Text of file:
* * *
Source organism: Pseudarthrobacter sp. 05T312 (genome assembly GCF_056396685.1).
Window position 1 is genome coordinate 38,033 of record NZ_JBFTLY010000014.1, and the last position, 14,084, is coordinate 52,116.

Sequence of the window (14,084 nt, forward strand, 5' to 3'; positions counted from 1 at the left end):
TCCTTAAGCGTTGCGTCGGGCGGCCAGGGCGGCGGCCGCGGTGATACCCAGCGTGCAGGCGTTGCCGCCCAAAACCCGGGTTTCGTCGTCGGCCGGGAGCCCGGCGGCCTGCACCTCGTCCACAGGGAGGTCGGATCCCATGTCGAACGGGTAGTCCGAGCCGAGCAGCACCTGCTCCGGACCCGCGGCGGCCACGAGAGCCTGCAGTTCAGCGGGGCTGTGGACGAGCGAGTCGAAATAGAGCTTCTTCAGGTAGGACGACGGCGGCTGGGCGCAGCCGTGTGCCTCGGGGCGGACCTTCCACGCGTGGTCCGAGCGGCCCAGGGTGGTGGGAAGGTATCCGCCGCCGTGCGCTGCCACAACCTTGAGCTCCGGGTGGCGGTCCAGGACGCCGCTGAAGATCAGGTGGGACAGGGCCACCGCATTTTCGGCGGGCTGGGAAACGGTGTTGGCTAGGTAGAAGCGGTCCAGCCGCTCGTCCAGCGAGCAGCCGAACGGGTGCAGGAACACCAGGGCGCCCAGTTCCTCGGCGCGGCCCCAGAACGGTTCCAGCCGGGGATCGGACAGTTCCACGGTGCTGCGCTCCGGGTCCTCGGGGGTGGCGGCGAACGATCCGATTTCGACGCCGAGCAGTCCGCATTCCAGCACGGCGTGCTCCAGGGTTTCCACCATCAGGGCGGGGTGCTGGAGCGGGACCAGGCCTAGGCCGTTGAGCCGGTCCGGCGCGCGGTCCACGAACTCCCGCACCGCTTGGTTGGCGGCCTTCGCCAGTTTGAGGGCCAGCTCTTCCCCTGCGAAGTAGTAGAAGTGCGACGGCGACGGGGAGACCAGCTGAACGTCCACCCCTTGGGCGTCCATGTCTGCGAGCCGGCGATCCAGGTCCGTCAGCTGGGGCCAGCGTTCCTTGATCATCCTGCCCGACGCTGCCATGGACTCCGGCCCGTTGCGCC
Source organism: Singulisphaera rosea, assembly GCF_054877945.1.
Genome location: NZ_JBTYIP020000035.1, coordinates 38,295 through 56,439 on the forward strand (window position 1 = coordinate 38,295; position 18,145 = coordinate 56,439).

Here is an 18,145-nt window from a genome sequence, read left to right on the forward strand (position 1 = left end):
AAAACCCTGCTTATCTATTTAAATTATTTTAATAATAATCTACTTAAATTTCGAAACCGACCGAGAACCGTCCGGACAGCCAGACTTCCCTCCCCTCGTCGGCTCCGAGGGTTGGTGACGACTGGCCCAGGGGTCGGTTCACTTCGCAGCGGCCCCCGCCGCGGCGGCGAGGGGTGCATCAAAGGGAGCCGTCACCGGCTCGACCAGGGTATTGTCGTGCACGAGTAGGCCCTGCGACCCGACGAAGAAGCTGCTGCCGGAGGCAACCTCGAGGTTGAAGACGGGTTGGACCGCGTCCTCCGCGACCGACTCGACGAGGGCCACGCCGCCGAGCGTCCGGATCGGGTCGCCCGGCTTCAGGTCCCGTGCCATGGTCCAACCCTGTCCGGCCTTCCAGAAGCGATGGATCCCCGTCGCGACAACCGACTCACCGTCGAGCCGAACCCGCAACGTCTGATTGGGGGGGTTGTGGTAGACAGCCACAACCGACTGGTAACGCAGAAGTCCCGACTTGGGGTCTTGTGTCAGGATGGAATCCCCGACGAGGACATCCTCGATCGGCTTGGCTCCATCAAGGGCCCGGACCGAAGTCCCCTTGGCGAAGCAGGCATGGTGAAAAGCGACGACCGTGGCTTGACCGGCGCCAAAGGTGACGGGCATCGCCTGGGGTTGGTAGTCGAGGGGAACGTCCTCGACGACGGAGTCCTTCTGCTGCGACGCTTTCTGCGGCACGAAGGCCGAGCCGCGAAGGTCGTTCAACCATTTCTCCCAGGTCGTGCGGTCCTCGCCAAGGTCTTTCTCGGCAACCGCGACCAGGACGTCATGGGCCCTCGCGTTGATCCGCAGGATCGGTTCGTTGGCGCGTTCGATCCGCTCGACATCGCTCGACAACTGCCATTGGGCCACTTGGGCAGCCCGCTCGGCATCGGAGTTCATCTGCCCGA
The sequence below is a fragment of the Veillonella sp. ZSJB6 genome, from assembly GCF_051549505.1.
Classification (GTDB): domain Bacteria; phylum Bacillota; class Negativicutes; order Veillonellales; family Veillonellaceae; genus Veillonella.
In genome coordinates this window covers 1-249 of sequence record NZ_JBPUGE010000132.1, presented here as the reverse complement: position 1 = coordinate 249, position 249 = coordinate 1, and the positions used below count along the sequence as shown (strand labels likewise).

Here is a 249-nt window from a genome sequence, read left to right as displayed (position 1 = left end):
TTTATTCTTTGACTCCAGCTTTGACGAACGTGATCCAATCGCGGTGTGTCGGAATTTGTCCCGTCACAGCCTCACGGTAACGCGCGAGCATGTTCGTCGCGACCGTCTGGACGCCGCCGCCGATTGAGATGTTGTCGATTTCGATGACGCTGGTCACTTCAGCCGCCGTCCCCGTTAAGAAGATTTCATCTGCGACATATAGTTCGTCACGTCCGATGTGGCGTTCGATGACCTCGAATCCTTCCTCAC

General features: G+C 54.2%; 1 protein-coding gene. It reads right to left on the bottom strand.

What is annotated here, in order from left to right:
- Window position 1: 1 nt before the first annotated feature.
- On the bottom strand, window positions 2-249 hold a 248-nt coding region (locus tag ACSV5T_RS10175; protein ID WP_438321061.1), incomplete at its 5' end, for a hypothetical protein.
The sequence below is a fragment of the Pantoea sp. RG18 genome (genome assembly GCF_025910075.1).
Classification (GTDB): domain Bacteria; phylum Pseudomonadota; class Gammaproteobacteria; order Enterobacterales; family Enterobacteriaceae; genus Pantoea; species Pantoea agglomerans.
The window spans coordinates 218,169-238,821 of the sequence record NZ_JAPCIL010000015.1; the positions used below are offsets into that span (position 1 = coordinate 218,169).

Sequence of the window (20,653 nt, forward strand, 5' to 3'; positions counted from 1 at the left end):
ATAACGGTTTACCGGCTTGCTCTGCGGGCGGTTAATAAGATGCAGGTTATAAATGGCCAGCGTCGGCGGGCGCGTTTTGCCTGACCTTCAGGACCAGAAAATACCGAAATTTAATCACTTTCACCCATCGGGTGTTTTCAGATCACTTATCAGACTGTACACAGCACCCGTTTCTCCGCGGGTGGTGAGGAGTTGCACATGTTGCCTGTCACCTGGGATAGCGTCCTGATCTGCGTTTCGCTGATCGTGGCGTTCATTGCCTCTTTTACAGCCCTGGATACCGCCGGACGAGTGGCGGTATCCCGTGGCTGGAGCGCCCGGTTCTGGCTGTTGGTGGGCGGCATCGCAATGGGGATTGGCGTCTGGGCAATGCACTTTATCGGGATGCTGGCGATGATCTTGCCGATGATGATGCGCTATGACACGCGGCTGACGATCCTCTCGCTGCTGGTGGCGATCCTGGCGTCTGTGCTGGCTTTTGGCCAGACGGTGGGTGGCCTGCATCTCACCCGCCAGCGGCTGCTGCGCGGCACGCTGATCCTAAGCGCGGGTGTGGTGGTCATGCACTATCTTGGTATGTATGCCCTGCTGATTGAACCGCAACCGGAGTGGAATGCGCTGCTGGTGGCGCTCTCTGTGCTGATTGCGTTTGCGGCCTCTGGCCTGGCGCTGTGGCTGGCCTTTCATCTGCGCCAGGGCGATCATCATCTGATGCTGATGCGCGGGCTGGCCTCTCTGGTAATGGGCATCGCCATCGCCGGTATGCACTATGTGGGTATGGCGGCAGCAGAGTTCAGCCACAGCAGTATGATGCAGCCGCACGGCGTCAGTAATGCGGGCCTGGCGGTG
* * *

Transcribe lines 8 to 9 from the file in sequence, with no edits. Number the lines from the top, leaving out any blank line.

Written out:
AAAACCCTGCTTATCTATTTAAATTATTTTAATAATAATCTACTTAAATTTCGAAACCGACCGAGAACCGTCCGGACAGCCAGACTTCCCTCCCCTCGTCGGCTCCGAGGGTTGGTGACGACTGGCCCAGGGGTCGGTTCACTTCGCAGCGGCCCCCGCCGCGGCGGCGAGGGGTGCATCAAAGGGAGCCGTCACCGGCTCGACCAGGGTATTGTCGTGCACGAGTAGGCCCTGCGACCCGACGAAGAAGCTGCTGCCGGAGGCAACCTCGAGGTTGAAGACGGGTTGGACCGCGTCCTCCGCGACCGACTCGACGAGGGCCACGCCGCCGAGCGTCCGGATCGGGTCGCCCGGCTTCAGGTCCCGTGCCATGGTCCAACCCTGTCCGGCCTTCCAGAAGCGATGGATCCCCGTCGCGACAACCGACTCACCGTCGAGCCGAACCCGCAACGTCTGATTGGGGGGGTTGTGGTAGACAGCCACAACCGACTGGTAACGCAGAAGTCCCGACTTGGGGTCTTGTGTCAGGATGGAATCCCCGACGAGGACATCCTCGATCGGCTTGGCTCCATCAAGGGCCCGGACCGAAGTCCCCTTGGCGAAGCAGGCATGGTGAAAAGCGACGACCGTGGCTTGACCGGCGCCAAAGGTGACGGGCATCGCCTGGGGTTGGTAGTCGAGGGGAACGTCCTCGACGACGGAGTCCTTCTGCTGCGACGCTTTCTGCGGCACGAAGGCCGAGCCGCGAAGGTCGTTCAACCATTTCTCCCAGGTCGTGCGGTCCTCGCCAAGGTCTTTCTCGGCAACCGCGACCAGGACGTCATGGGCCCTCGCGTTGATCCGCAGGATCGGTTCGTTGGCGCGTTCGATCCGCTCGACATCGCTCGACAACTGCCATTGGGCCACTTGGGCAGCCCGCTCGGCATCGGAGTTCATCTGCCCGA
The sequence below is a fragment of the Veillonella sp. ZSJB6 genome, from assembly GCF_051549505.1.